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How-To: Masquerade the Envelope with Sendmail
- From: Chuck Mead <chuck moongroup com>
- To: redhat-list redhat com
- Subject: How-To: Masquerade the Envelope with Sendmail
- Date: Sat, 31 Jul 1999 23:19:03 -0400 (EDT)
This comes up so often I thought it might be worthwhile to send it direct to the
list. I apologize for the length but it's a complex subject.
Masquerade the Envelope with Sendmail
Why is this so important? Let's compare an email message to a letter sent
through the postal service. When you address the envelope you normally provide
several pieces of information so that the postal service can do their job
correctly. You would write down the person's name and address that you want to
send it to and you would also write your name and mailing address so that if the
letter can't be delivered it can be safely returned to you. So after you post
the letter what does the postal service do? They pick it up and attempt to
deliver it based on the information you provided. Now... if you had a criminal
mind and intended to mail something malicious you wouldn't put your correct
return address on the envelope would you? Probably not! So if you put a false
return address and the message was ultimately undeliverable the postal service
wouldn't be able to return it to you would they? In this example everything is
very anonymous and you really can send out garbage without being held
accountable. Just a few short months ago electronic mail worked the same way.
You could send out garbage with a false return address and it wouldn't be
returned to you. Granted, this is not a very nice thing to do but it happened
all of the time. So... what happened is that the people who develop code for
Mail Transfer Agents (MTA's -or- the post office in our scenario) started to
change things up a little bit. These improved MTA's now check to insure that
the senders envelope address is valid before they will relay, or deliver, a
message. This is a good thing but it has caused problems for many people,
particularly those who use an MTA rather than a piece of client software to send
their mail... translation... the dial-up user with a Linux box is likely to get
a bunch of bounced mail unless he or she configures their MTA to masquerade the
It's not enough to set the from and reply-to addresses in a piece of email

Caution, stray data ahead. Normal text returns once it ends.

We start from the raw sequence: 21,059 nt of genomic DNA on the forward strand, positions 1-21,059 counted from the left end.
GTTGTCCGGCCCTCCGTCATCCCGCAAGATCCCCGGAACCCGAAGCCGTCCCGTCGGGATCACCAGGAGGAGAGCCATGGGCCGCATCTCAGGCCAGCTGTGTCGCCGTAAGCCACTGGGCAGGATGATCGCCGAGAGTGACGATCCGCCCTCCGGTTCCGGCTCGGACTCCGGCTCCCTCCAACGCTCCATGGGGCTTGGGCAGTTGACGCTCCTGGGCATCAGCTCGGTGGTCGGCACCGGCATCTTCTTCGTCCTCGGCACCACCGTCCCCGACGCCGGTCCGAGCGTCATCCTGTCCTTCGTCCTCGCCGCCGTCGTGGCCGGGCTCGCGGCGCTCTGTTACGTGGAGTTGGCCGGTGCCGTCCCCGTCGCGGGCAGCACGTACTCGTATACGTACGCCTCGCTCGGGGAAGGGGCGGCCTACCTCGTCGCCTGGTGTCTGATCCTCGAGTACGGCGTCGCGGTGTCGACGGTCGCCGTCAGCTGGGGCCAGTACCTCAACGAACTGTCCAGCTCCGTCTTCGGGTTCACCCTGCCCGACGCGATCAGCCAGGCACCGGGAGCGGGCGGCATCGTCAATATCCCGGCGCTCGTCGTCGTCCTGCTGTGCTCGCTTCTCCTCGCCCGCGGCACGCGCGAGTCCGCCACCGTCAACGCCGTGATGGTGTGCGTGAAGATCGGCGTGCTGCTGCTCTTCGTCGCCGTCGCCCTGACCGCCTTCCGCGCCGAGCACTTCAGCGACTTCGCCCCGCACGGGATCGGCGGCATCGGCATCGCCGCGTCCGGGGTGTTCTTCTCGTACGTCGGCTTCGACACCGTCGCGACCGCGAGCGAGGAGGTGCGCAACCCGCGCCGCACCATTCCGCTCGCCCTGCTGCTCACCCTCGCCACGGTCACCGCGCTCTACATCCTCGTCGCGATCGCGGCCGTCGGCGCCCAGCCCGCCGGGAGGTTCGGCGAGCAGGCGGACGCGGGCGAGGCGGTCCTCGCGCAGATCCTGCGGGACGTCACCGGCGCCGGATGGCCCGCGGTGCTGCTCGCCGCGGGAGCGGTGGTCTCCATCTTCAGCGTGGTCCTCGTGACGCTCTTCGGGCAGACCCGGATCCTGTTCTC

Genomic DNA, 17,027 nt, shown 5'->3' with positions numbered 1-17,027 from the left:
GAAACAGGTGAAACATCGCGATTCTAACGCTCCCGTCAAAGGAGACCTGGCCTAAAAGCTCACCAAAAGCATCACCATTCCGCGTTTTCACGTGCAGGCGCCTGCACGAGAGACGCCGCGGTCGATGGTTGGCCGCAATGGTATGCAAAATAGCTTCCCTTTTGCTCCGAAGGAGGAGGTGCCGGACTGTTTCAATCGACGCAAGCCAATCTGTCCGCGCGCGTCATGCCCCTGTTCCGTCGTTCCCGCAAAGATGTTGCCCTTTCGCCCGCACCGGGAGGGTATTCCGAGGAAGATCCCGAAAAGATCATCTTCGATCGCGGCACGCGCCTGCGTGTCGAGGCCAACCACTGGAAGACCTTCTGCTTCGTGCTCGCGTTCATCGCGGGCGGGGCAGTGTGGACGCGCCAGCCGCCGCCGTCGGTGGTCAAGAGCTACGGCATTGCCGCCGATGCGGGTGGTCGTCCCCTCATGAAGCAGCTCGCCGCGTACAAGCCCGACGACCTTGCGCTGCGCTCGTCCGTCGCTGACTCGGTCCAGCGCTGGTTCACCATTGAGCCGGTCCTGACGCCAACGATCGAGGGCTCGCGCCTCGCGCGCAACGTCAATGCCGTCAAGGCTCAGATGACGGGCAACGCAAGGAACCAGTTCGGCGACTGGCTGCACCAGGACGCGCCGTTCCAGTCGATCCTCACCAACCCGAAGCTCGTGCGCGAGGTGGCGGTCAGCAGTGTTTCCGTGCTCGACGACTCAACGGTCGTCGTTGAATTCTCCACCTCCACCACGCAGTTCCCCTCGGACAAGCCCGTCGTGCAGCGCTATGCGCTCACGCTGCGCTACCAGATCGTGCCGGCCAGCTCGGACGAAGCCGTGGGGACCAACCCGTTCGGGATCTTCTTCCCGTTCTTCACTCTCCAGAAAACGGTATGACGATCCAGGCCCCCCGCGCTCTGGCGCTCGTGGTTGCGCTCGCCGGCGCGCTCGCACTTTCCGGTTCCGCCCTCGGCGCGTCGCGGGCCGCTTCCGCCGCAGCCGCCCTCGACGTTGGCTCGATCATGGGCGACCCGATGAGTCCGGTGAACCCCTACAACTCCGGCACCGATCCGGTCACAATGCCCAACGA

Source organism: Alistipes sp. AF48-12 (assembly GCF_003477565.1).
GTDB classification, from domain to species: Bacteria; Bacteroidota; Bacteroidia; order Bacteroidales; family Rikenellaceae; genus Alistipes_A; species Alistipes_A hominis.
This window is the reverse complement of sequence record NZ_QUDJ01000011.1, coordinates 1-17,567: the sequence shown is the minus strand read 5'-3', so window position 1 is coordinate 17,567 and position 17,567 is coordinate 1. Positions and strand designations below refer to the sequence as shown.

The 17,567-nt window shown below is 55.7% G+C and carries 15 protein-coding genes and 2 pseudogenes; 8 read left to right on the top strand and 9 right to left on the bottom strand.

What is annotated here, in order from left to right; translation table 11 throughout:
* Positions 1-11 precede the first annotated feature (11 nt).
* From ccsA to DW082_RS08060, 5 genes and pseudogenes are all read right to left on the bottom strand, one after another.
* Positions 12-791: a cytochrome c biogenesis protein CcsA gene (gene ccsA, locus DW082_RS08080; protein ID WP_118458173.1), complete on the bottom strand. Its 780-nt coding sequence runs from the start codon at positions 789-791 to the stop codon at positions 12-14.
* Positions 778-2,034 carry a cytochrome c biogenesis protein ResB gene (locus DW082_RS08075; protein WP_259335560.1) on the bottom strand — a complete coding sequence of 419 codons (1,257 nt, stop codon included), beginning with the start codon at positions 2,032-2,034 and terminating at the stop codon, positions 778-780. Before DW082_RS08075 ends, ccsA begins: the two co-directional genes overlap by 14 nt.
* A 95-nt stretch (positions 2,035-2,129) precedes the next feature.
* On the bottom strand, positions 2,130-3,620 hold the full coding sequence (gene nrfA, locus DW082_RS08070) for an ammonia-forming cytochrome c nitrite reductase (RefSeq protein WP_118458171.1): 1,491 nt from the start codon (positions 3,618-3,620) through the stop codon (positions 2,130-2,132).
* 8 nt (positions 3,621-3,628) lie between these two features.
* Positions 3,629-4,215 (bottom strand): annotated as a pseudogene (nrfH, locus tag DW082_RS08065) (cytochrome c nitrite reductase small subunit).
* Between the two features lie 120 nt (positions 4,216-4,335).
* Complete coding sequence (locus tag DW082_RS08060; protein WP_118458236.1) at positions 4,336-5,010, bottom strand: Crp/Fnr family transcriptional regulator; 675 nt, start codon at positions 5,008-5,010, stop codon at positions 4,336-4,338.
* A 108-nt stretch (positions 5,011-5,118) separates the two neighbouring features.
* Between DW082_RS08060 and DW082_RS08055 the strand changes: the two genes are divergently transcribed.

client software because much like a regular letter all this does is tell the
person who receives the message who it's from (maybe!). The newer versions of
sendmail (particularly 8.9.x) are more concerned with which mail server it was
sent from than they are with which user sent the message so they read the
message envelope. They're not looking for the person that sent it by checking
the senders From: or Reply-To: email address, they're checking to see if the
"post office" or mail server it came from is valid! Which is equivalent to
checking the street name, number and zip code of origin on a letter. Once this
information is excerpted from the message it's verified via reverse DNS to see
if the sending post office exists in DNS (IOW would the sending MTA receive a
bounce if the intended recipient didn't exist) and if that post office (the
sending MTA) doesn't exist in DNS the receiving MTA will reject the message
with prejudice! So... we fix this by telling our MTA to masquerade the
Okay... so here's how we do it. We're assuming a complete install of sendmail
(this works with versions from 8.8.7 through 8.9.3).
*Note: if you don't have this directory and it doesn't show up in an alternate
path after you've searched for it then our assumptions about a full install are
incorrect and you have to get everything installed prior to proceding! This
would mean the sendmail-cf rpm as well as the sendmail rpm. I also recommend you
"cp myconfig.mc /usr/lib/sendmail-cf/cf/myconfig.mc.bakup"
and insert the following text:
# /usr/lib/sendmail-cf/cf/redhat.mc plus the masquerade options
define(`SMART_HOST', `your.isps.mta')dnl #added
MASQUERADE_AS(yourdomain.dom)dnl #added - use your domain name here!
HACK(check_mail3,`hash -a JUNK /etc/mail/deny')dnl
If you're using Red Hat all of this is in the original redhat.mc with a couple
of lines added for folks in your situation....
The next issue in this process is that we have to have a legitimate (must have a
DNS record) relay host to make this work so be sure and use your ISP's MTA as a
"smart" relay host. This would be inserted in place of "your.isps.mta" in the
line which begins:
so if your ISP's SMTP host was called "mail.yourisp.net" then your line would
Now that we've created our myconfig.mc file we've got to create a new
sendmail.cf... but how do we do that?
mv /etc/sendmail.cf /etc/sendmail.cf.bakup
(we're still in the same directory with our new .mc file)
m4 ../m4/cf.m4 myconfig.mc > nuconfig.cf
Note: if there are any error messages here stop and let us know immediately.
cp nuconfig.cf /etc/sendmail.cf
Now we cd to /etc and edit the new sendmail.cf to ensure that our ISP's MTA is
still selected as our relay host. The line we're looking for is:
# "Smart" relay host (may be null)
DSmail.yourisp.net (where mail.yourisp.net would be the FQDN of your ISP's MTA
Next we want to issue the command "/etc/rc.d/init.d/sendmail restart"
double check the sendmail.cw and make sure your own domain is listed (i.e.
yourdomain.dom) and we're done!
Additional reading on this topic: Configuring sendmail for offline use by Simone
Chuck Mead, CTO, MoonGroup Consulting, Inc. <http://moongroup.com>
Mail problems? Send "s-u-b-s-c-r-i-b-e mailhelp" (no quotes and no
hyphens) in the body of a message to mailhelp-request moongroup com
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